Using Namespaces

Namespaces
Organizing Kubernetes

Kubernetes Namespaces are designed to assist the administration of Kubernetes clusters by organizing resources. By providing a scope for names, Namespaces make it possible for you as administrator of the fabric to divide resources amongst users.

Step 1 - Remove mylabapp

As the first step we are going to remove what we have done already. Using the command kubectl delete we can remove the service and pods we have created. This is a great place to start seeing the power of the declarative model. With a single command you can create the deployment. With the same simplicity you can remove it. Since these don't have a need for persistency in storage, then creating and deleting them is simple. You are thinking, what happens if I need the container to save data? The answer is the same. You don't keep persistent data in containers, you keep them elsewhere. And when you delete deployments in kubernetes clusters, you can restore them to the exact same state because they would look for the data in their persistent volume claims.


kubectl delete deployment mylabapp
kubectl delete service mylabapp

You can validate that we have removed the service and pods with the command:


kubectl get svc,pods -o wide

That will output the single fabric wide service.

NAME             TYPE        CLUSTER-IP   EXTERNAL-IP   PORT(S)   AGE       SELECTOR
svc/kubernetes   ClusterIP   10.96.0.1    [none]        443/TCP   5d        [none]

Step 2 - Create Namespace


kubectl create namespace mylabapp

To list all the namespaces in the cluster you can use the command kubectl get namespaces. That will have a set of default namespaces, one that we have been using already; default.

    
        kubectl get namespaces
    
    
NAME                    STATUS   AGE
aci-containers-system   Active   18h
default                 Active   18h
kube-node-lease         Active   18h
kube-public             Active   18h
kube-system             Active   18h
mylabapp                Active   4s

Step 3 - Deployments in a Namespace

You can now deploy the same application deployment we have done in the previous exercise inside the Namespace. You can specify any deployment file inside of a YAML definition file or you can from the CLI. The kubectl command can take the --namespace attribute. For this lab we will overwrite the previous deployment file with the namespace defined.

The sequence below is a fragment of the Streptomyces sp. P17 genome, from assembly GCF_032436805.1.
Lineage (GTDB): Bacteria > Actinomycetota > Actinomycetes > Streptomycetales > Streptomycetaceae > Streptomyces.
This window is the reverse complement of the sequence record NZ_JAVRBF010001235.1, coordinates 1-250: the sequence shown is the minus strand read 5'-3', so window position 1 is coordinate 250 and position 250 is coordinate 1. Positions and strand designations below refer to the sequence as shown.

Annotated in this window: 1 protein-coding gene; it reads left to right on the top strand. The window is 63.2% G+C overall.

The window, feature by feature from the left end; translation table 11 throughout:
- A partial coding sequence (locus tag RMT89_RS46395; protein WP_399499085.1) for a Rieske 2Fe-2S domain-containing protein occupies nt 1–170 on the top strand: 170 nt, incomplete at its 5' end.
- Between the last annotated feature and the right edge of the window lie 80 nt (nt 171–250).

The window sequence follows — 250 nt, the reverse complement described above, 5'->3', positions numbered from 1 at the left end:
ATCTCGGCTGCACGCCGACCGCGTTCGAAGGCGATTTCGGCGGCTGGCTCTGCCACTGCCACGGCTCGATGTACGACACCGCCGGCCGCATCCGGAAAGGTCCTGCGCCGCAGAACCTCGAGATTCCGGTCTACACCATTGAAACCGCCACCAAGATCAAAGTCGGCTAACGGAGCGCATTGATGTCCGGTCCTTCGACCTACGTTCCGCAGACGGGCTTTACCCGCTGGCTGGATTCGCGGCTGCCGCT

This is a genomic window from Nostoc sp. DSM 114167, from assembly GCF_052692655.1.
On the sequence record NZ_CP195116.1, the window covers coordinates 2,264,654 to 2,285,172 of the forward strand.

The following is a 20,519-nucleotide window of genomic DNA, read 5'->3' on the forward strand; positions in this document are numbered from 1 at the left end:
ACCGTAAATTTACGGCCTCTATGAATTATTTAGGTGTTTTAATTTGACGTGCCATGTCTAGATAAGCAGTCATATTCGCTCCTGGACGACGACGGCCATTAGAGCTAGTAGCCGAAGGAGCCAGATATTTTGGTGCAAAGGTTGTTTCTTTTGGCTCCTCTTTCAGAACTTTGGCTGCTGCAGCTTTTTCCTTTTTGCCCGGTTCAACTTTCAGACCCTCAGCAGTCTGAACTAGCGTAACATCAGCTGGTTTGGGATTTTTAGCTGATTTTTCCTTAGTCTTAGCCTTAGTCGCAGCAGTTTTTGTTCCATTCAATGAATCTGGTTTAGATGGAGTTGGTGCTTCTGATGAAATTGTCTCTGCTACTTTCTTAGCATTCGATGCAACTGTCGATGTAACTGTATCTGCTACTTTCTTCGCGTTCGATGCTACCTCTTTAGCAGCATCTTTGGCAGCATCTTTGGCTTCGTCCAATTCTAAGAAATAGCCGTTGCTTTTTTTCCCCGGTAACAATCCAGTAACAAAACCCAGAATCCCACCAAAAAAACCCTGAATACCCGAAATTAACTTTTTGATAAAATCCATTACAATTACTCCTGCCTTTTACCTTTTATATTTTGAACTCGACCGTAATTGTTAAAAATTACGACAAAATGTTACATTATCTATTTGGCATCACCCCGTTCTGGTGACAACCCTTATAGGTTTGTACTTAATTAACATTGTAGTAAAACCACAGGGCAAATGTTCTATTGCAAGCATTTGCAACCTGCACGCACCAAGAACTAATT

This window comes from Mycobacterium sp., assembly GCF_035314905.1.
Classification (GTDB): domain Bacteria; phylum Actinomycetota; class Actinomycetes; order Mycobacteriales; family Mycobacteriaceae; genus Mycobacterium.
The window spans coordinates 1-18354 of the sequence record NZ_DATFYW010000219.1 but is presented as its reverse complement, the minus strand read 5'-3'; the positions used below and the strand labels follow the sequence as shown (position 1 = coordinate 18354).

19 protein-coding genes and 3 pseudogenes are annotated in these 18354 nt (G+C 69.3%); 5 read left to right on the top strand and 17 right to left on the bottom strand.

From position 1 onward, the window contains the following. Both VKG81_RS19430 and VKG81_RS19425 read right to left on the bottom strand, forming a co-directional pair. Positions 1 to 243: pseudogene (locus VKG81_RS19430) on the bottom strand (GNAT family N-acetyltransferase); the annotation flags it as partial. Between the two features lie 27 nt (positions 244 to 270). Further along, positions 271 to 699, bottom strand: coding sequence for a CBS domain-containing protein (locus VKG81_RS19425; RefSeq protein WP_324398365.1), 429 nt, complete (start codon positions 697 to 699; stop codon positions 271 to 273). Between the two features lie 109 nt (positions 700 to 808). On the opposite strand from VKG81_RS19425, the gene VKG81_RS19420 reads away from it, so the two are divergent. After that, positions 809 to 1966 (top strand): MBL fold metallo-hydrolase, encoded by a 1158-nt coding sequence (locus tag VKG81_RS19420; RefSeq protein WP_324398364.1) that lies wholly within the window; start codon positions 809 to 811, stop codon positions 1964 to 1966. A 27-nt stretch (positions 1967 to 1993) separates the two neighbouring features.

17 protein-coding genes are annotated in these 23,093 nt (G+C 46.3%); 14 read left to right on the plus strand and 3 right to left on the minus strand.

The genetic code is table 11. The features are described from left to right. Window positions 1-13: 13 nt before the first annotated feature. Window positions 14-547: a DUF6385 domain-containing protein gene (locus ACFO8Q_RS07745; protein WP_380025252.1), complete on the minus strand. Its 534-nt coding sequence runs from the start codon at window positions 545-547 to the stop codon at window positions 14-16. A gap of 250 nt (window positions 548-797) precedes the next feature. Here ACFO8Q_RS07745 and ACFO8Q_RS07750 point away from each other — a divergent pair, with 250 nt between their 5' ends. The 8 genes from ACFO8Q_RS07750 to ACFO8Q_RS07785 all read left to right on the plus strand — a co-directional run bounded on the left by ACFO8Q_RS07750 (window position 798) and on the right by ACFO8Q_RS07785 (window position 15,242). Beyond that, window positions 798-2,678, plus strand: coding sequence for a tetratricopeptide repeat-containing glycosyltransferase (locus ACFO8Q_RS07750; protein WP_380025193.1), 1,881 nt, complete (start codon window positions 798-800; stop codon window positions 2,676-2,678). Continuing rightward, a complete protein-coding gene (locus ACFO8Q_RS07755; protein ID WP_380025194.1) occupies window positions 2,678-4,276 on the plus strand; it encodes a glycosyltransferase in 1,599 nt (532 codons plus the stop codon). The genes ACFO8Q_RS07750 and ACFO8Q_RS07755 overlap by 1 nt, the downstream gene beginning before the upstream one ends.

kubectl create -f ~/mylabapp-deployment.yaml --namespace mylabapp
kubectl create -f ~/mylabapp-service.yaml --namespace mylabapp

Now the deployment is operating inside of the namespace we have defined. To view kubectl related output for this deployment you now have to specific the --namespace.


kubectl get deployment -o wide --namespace mylabapp 

NAME       DESIRED   CURRENT   UP-TO-DATE   AVAILABLE   AGE       CONTAINERS   IMAGES                                            SELECTOR
mylabapp   1         1         1            1           2m        mylabapp     svs-rtp-dmz-registry.ciscolive.com/myplayapp:v1   app=mylabapp,tier=frontend

kubectl get svc,pods -o wide --namespace mylabapp 

NAME                        READY     STATUS    RESTARTS   AGE       IP           NODE
mylabapp-6ddb9bfd5f-wcq24   1/1       Running   0          2m        10.X.X.X   pod09-nodeX.ecatsrtpdmz.cisco.com

Step 4 - Increase deployment size in namespace

Just as you did before, but now inside the namespace you will increase the deployment size to four.


kubectl scale --replicas=4 deployment mylabapp --namespace mylabapp

And you can verify the increase with:


    kubectl get svc,pods -o wide --namespace mylabapp

[root@pod09-master ~]# ~]# kubectl get svc,pods -o wide --namespace mylabapp

NAME          TYPE          CLUSTER-IP  EXTERNAL-IP   PORT(S)       AGE SELECTOR
svc/mylabapp  LoadBalancer  10.96.X.X   10.0.146.67  80:30563/TCP  1m  app=mylabapp

NAME                          READY STATUS  RESTARTS AGE  IP           NODE
po/mylabapp-587458cc8f-hx22f  1/1   Running 0        9s   10.209.X.X   pod09-nodeX.ecatsrtpdmz.cisco.com
po/mylabapp-587458cc8f-s5fdd  1/1   Running 0        9s   10.209.X.X   pod09-nodeX.ecatsrtpdmz.cisco.com
po/mylabapp-587458cc8f-t8ncp  1/1   Running 0        1m   10.209.X.X   pod09-nodeX.ecatsrtpdmz.cisco.com
po/mylabapp-587458cc8f-vwz7s  1/1   Running 0        9s   10.209.X.X   pod09-nodeX.ecatsrtpdmz.cisco.com

Step 5 - Check ACI Fabric

Now that the application is deployed in a separate namespace, we can go ahead and see how the ACI fabric provides you visibility in the VMM domain for containers giving you more management flexibility of Kubernetes with ACI.

Head over to the ACI fabric ( link/credentials in the top left on this browser window ).

As you can see the ACI fabric administrator has visibility to every Namespace created in the the Kubernetes environment. Giving you an easy way to track down where POD's have been deployed. This visibility becomes very useful in a large Kubernetes cluster.

With the Namespace created, we can assign namespaces into fabric policies easily.